of bits in the network portion of the address and is
less than 32)
+o it is the symbolic name of a network.
If destination is a valid IP address or host name, it is
presumed to be a
route to a host.
If none of the above apply, route prints an error message
For example, 192.168.1.1 is interpreted as -host 192.168.1.1
192.168.1 is interpreted as -net 192.168.1. Note, however,
192.168.2.0 will be interpreted as -host 192.168.2.0 since
it is a complete
IP address with 3 dots. In this case the number of
bits in the
network portion of the address must be explicitly listed,
192.168.2.0/24, 192.168.2/24, or alternately 192.168.2.
If the destination is directly reachable via an interface
intermediary system to act as a gateway, the -interface modifier should
be specified; the gateway given is the address of this host
on the common
network, indicating the interface to be used for transmission.
To allow addresses to be interpreted as belonging to a particular address
family (as well as for use in the family arguments to some
following modifiers may be used:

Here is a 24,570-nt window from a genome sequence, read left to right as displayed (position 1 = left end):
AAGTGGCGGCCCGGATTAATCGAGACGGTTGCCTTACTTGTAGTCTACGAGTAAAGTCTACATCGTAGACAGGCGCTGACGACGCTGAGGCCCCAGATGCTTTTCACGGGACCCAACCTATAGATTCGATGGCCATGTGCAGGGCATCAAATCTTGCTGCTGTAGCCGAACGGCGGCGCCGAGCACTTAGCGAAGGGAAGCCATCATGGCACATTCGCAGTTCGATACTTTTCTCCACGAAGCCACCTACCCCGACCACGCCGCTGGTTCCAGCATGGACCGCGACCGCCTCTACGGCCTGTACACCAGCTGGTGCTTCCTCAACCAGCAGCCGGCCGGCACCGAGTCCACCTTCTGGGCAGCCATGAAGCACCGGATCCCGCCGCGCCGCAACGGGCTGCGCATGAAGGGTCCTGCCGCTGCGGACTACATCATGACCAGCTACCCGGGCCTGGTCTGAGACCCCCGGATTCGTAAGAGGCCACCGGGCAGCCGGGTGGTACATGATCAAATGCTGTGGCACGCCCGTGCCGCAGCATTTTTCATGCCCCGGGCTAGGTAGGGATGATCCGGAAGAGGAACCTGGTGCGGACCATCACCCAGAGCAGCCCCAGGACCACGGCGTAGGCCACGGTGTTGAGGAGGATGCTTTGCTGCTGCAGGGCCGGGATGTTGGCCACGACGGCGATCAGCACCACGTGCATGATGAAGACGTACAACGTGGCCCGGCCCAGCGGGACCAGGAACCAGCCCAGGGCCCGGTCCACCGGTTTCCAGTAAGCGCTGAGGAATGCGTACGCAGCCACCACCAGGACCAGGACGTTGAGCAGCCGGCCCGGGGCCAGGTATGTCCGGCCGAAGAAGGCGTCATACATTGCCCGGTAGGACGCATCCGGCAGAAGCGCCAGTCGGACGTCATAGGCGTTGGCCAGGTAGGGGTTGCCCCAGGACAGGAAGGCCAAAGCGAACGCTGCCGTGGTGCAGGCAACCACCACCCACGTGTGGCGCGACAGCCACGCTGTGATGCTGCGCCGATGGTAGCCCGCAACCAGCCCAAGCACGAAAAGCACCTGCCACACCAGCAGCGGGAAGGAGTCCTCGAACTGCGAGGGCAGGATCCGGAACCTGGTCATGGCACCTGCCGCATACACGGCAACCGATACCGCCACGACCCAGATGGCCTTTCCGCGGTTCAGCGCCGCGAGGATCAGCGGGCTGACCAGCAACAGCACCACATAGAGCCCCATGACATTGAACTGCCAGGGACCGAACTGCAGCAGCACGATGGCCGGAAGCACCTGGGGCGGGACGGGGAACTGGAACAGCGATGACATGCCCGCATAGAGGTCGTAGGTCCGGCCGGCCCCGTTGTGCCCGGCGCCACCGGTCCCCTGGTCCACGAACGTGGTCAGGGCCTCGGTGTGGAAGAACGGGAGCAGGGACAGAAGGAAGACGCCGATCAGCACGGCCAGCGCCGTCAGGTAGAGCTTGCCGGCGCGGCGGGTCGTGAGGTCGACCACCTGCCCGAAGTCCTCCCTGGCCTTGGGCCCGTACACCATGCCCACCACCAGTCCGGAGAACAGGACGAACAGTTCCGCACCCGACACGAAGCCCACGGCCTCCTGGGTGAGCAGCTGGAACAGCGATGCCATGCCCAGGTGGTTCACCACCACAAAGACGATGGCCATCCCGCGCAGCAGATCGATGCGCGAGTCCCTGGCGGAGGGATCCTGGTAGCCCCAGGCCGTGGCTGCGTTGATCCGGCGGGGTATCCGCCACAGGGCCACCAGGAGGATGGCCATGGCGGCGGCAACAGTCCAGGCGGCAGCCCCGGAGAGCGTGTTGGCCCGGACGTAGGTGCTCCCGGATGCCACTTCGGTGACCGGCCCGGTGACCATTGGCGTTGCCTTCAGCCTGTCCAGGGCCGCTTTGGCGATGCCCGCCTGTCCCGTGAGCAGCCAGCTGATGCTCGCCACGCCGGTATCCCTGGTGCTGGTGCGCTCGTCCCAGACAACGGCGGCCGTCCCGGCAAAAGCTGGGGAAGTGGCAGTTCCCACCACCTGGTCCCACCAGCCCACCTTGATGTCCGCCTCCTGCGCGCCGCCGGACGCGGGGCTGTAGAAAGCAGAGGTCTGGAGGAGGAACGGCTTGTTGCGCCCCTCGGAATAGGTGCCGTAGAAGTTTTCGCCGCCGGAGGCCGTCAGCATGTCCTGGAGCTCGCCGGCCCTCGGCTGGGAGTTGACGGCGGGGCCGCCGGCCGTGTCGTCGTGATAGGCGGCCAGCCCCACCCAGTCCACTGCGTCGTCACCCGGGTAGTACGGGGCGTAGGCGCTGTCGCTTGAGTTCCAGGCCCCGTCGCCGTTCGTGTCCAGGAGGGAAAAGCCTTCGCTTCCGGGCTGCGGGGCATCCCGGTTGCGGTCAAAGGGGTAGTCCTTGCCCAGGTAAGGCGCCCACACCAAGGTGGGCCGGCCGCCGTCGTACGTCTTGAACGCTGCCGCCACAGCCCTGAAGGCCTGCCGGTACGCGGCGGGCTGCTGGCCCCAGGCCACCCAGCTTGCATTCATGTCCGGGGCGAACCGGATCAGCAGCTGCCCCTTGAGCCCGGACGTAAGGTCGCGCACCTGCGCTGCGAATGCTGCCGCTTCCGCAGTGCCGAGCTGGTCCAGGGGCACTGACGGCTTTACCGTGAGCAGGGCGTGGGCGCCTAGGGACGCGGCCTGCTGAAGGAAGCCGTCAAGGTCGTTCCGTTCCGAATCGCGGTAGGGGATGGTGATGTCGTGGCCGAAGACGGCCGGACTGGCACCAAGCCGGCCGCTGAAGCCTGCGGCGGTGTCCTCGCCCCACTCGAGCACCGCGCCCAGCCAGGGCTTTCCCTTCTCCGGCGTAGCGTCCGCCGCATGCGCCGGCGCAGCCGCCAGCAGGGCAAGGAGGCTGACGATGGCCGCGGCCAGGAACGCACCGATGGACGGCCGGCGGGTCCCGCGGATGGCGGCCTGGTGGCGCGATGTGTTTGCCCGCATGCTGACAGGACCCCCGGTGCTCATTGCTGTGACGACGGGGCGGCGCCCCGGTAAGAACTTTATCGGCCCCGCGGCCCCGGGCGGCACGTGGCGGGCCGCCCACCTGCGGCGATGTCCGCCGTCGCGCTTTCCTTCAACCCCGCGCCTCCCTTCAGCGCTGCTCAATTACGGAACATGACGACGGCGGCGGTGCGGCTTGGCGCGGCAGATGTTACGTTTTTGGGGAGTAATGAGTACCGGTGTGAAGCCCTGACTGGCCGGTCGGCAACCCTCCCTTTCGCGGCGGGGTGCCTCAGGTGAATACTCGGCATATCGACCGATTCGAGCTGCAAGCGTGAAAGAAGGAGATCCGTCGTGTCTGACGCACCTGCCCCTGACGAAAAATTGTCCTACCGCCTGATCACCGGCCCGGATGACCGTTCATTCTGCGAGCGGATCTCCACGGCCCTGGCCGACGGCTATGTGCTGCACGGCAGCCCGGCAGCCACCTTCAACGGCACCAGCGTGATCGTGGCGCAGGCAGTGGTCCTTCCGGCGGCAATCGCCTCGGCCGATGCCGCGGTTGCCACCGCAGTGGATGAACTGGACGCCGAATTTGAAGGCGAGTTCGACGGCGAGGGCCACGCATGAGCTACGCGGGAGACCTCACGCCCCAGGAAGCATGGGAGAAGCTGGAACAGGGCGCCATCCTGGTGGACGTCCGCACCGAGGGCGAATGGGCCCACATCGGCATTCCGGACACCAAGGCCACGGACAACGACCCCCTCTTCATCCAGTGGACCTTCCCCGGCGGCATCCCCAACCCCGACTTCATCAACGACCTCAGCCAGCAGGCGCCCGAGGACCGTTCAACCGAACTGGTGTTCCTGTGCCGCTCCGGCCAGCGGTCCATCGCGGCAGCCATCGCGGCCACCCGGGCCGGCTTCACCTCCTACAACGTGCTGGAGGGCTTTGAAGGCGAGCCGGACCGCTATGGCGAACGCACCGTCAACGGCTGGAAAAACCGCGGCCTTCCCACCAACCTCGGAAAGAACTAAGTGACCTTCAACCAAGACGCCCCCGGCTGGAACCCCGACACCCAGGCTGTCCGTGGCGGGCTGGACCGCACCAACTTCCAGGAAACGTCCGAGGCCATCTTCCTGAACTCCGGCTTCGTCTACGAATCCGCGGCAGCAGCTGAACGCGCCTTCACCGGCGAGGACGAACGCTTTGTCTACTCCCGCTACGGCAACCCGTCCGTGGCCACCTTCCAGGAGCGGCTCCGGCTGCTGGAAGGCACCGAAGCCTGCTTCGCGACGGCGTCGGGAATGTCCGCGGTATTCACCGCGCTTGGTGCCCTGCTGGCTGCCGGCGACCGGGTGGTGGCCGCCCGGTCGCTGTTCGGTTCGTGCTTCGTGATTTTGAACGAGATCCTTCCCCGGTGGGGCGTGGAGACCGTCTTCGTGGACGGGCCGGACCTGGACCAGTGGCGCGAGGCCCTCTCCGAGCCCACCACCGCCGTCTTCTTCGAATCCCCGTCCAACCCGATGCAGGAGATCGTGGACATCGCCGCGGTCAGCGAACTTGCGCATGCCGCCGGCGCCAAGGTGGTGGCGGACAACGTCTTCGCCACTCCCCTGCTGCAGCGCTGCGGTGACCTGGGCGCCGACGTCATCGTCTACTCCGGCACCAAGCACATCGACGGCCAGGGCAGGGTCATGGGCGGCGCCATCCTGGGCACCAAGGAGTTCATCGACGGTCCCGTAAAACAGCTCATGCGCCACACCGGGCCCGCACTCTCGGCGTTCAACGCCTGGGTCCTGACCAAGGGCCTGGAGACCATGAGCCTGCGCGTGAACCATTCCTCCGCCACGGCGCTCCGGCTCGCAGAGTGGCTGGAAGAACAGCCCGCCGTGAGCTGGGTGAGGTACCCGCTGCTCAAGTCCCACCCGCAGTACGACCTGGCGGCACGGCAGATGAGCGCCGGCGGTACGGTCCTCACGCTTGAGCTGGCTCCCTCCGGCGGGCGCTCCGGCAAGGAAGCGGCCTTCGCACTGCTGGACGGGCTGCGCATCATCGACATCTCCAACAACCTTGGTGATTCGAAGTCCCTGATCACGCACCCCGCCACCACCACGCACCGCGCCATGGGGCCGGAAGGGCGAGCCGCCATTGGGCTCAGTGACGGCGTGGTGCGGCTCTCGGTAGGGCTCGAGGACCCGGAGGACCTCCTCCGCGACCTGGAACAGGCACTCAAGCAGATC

-inet Internet Protocol version 4 (IPv4) addresses (see
-inet6 Internet Protocol version 6 (IPv6) addresses (see
-ipx Novell's Internet Packet Exchange (IPX) addresses
-link Hardware (link-level) addresses
-sa Actual sockaddr data, in hexadecimal format
-x25 CCITT X.25 addresses
The optional modifier -link specifies that all subsequent
specified as link-level addresses, and the names must be numeric specifications
rather than symbolic names.
The optional -netmask qualifier is intended to manually add
with netmasks different from that of the implied network interface (as
would otherwise be communicated using a routing protocol).
an additional ensuing address parameter (to be interpreted
as a network
mask). The implicit network mask generated in the AF_INET
case can be
overridden by making sure this option follows the
-prefixlen is also available for a similar purpose, for
The optional -mpath modifier needs to be specified with the
to be able to enter multiple gateways for the same destination address
Routes have associated flags which influence operation of
when sending to destinations matched by the routes. These
flags may be
set (or sometimes cleared) by indicating the following corresponding modifiers:
-blackhole RTF_BLACKHOLE silently discard pkts (during
-cloning RTF_CLONING generates a new route on use
-iface ~RTF_GATEWAY destination is directly reachable
-llinfo RTF_LLINFO validly translates proto addr
to link addr
-mpath RTF_MPATH multiple gateways for a destination exist
-nostatic ~RTF_STATIC pretend route added by kernel
-proto1 RTF_PROTO1 set protocol specific routing
-proto2 RTF_PROTO2 set protocol specific routing
-reject RTF_REJECT emit an ICMP unreachable when
-static RTF_STATIC manually added route
-xresolve RTF_XRESOLVE emit mesg on use (for external
The optional modifiers -mtu and -expire provide initial values to quantities